May 24, 2006 Using one of the newest and most powerful tools of biomedical science, University of Texas Medical Branch at Galveston (UTMB) researchers have scored a dramatic success in the battle against colorectal cancer.
The scientists were the first to use what are known as "small interfering RNAs" to block the spread of human colorectal cancer cells implanted in laboratory mice. Small interfering RNAs (siRNAs), first described in 2001, are tiny bits of genetic material that can prevent the translation of genes into proteins -- including specific proteins involved in biochemical reactions that promote cancer and other diseases.
According to the federal Centers for Disease Control and Prevention, colorectal cancer is the country's second leading cancer killer. In 2002, the most recent year for which statistics are available, 70,651 men and 68,883 women were diagnosed with the colorectal cancer in the United States; 28,471 men and 28,132 women died from the disease.
"What's exciting about this is that by using siRNAs we were able to selectively block components of the PI3K pathway, a biochemical pathway that is activated in a number of cancers, and suppress the spread of colon cancer in experimental animals," said UTMB professor of surgery B. Mark Evers, senior author of a paper on the research published in the June issue of Annals of Surgery. "Over the last couple of years people have talked a lot about cell-culture studies of siRNAs, but only a handful of labs have pushed it to animal models, which we need to do before going on to clinical trials."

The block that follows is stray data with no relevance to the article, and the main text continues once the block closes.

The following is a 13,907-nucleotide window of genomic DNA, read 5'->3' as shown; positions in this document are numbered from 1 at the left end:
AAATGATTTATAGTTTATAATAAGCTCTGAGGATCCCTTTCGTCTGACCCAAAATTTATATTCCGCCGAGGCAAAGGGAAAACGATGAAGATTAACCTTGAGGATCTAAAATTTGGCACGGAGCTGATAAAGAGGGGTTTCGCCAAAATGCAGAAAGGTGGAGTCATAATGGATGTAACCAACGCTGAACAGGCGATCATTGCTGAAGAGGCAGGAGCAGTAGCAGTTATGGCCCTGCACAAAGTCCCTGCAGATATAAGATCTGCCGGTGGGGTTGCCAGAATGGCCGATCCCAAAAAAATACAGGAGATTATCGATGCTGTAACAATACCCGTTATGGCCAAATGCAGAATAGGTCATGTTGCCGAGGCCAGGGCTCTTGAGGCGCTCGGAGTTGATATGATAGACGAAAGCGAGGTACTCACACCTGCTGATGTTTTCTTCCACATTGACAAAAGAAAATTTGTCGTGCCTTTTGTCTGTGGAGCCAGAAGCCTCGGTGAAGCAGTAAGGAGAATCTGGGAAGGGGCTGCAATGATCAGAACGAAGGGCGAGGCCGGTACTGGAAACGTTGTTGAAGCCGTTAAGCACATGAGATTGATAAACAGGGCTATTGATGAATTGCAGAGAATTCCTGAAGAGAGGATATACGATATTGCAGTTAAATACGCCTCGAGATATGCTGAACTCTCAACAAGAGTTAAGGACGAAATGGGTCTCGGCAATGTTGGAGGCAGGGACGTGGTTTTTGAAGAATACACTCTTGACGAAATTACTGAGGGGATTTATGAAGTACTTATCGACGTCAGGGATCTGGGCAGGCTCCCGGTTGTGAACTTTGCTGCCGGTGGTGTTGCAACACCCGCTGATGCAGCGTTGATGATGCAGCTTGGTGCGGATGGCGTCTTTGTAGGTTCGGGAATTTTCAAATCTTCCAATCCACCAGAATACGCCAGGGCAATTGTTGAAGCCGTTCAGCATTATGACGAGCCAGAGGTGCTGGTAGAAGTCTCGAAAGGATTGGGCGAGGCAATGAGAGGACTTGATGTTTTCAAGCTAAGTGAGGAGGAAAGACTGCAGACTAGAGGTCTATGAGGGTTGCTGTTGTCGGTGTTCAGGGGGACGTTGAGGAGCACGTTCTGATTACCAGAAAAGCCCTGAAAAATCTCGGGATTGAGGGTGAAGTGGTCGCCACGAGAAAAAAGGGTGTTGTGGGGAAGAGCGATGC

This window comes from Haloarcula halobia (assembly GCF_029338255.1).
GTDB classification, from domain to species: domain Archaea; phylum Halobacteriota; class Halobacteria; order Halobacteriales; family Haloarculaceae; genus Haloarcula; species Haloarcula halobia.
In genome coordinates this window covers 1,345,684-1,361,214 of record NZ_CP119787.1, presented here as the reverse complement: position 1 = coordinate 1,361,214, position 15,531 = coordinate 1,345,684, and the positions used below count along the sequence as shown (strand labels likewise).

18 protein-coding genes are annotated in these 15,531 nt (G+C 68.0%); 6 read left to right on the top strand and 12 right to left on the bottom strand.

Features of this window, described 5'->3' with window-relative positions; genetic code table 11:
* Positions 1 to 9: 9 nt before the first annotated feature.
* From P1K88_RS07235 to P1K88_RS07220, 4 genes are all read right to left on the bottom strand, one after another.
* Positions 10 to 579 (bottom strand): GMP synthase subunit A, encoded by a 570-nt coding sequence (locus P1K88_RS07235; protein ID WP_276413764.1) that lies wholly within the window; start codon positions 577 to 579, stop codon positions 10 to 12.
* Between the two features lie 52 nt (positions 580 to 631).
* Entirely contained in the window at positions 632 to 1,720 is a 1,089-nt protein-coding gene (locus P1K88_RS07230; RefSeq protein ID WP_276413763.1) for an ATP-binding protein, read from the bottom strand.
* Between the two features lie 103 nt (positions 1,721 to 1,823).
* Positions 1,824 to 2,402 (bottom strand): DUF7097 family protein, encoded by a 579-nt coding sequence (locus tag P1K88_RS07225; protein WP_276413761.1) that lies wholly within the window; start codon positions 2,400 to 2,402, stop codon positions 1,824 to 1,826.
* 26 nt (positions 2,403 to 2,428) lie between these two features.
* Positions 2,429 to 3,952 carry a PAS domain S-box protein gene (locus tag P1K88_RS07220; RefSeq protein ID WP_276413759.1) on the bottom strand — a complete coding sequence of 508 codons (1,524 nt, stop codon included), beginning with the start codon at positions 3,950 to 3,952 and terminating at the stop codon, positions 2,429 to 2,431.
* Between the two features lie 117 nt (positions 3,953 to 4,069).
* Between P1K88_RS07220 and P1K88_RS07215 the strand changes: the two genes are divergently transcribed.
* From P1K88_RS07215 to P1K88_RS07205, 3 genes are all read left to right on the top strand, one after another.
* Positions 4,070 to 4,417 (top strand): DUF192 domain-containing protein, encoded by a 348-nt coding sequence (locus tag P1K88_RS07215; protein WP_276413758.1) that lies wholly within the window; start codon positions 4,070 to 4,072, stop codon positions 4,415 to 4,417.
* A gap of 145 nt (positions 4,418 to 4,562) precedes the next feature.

To study the effects of siRNAs targeted against the PI3K pathway in mice, the researchers used a well-established technique in which human colorectal cancer cells were implanted into the spleens of genetically engineered immune-deficient "nude" mice. They then injected siRNAs designed to prevent the production of two specific PI3K proteins into the mice. The result was a major reduction in the spread of colorectal cancer to the liver.
Evers and the paper's other authors -- UTMB research fellows Piotr Rychahou and Lindsey Jackson and pathology professor Srinivasan Rajaraman -- also conducted a detailed analysis of the PI3K pathway's components and did experiments to determine how their siRNAs would affect colorectal cancer cell cultures. Scientists have already developed chemical inhibitors to attack the pathway (some of which are now in clinical trials), but toxic side effects limit their use.
"When we treat with siRNA and then follow the treatment with standard chemotherapeutic agents, we can markedly increase the rate at which cancer cells are killed," Evers said. "Since we have not seen any toxicity with these siRNAs in our mice, we think we can potentially also use them as a way to sensitize tumors and launch a combined attack that will allow us to achieve much better results with reduced side effects."
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